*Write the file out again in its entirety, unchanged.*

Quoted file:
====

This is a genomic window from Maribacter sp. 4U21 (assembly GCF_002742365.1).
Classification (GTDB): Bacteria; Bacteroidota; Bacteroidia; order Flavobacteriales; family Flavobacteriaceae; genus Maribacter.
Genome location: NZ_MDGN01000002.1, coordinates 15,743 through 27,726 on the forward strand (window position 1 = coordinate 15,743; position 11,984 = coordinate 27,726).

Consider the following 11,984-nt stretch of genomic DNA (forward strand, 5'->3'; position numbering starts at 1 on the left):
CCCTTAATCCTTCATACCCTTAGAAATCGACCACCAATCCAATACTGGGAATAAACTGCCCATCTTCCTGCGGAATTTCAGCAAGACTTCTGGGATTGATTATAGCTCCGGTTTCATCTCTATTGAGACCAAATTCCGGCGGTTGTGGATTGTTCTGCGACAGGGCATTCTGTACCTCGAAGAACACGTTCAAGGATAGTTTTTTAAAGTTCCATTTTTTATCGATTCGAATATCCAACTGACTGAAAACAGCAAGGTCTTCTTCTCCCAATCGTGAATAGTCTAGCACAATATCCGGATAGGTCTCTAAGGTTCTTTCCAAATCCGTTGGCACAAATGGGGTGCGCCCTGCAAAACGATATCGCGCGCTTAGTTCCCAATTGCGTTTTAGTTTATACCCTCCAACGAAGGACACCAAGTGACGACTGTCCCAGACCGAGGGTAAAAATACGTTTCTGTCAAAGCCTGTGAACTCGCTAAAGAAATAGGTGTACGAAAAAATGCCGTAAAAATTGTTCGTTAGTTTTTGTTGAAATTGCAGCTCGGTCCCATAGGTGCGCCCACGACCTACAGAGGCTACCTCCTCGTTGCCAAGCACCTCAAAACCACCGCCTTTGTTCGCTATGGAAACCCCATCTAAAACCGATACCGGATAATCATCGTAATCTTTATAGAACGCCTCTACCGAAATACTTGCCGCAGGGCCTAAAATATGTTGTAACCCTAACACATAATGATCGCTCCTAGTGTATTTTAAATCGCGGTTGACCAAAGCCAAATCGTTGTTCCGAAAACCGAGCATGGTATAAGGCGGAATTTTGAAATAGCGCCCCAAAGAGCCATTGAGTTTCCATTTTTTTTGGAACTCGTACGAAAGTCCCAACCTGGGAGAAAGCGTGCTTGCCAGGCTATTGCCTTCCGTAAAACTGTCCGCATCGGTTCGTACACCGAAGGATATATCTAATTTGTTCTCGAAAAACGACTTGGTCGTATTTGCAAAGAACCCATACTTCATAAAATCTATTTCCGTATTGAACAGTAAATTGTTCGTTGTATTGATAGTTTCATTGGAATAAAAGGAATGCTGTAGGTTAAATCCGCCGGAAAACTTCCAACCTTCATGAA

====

This is a genomic window from Maribacter sp. 4U21 (assembly GCF_002742365.1).
Classification (GTDB): Bacteria; Bacteroidota; Bacteroidia; order Flavobacteriales; family Flavobacteriaceae; genus Maribacter.
Genome location: NZ_MDGN01000002.1, coordinates 15,743 through 27,726 on the forward strand (window position 1 = coordinate 15,743; position 11,984 = coordinate 27,726).

Consider the following 11,984-nt stretch of genomic DNA (forward strand, 5'->3'; position numbering starts at 1 on the left):
CCCTTAATCCTTCATACCCTTAGAAATCGACCACCAATCCAATACTGGGAATAAACTGCCCATCTTCCTGCGGAATTTCAGCAAGACTTCTGGGATTGATTATAGCTCCGGTTTCATCTCTATTGAGACCAAATTCCGGCGGTTGTGGATTGTTCTGCGACAGGGCATTCTGTACCTCGAAGAACACGTTCAAGGATAGTTTTTTAAAGTTCCATTTTTTATCGATTCGAATATCCAACTGACTGAAAACAGCAAGGTCTTCTTCTCCCAATCGTGAATAGTCTAGCACAATATCCGGATAGGTCTCTAAGGTTCTTTCCAAATCCGTTGGCACAAATGGGGTGCGCCCTGCAAAACGATATCGCGCGCTTAGTTCCCAATTGCGTTTTAGTTTATACCCTCCAACGAAGGACACCAAGTGACGACTGTCCCAGACCGAGGGTAAAAATACGTTTCTGTCAAAGCCTGTGAACTCGCTAAAGAAATAGGTGTACGAAAAAATGCCGTAAAAATTGTTCGTTAGTTTTTGTTGAAATTGCAGCTCGGTCCCATAGGTGCGCCCACGACCTACAGAGGCTACCTCCTCGTTGCCAAGCACCTCAAAACCACCGCCTTTGTTCGCTATGGAAACCCCATCTAAAACCGATACCGGATAATCATCGTAATCTTTATAGAACGCCTCTACCGAAATACTTGCCGCAGGGCCTAAAATATGTTGTAACCCTAACACATAATGATCGCTCCTAGTGTATTTTAAATCGCGGTTGACCAAAGCCAAATCGTTGTTCCGAAAACCGAGCATGGTATAAGGCGGAATTTTGAAATAGCGCCCCAAAGAGCCATTGAGTTTCCATTTTTTTTGGAACTCGTACGAAAGTCCCAACCTGGGAGAAAGCGTGCTTGCCAGGCTATTGCCTTCCGTAAAACTGTCCGCATCGGTTCGTACACCGAAGGATATATCTAATTTGTTCTCGAAAAACGACTTGGTCGTATTTGCAAAGAACCCATACTTCATAAAATCTATTTCCGTATTGAACAGTAAATTGTTCGTTGTATTGATAGTTTCATTGGAATAAAAGGAATGCTGTAGGTTAAATCCGCCGGAAAACTTCCAACCTTCATGAA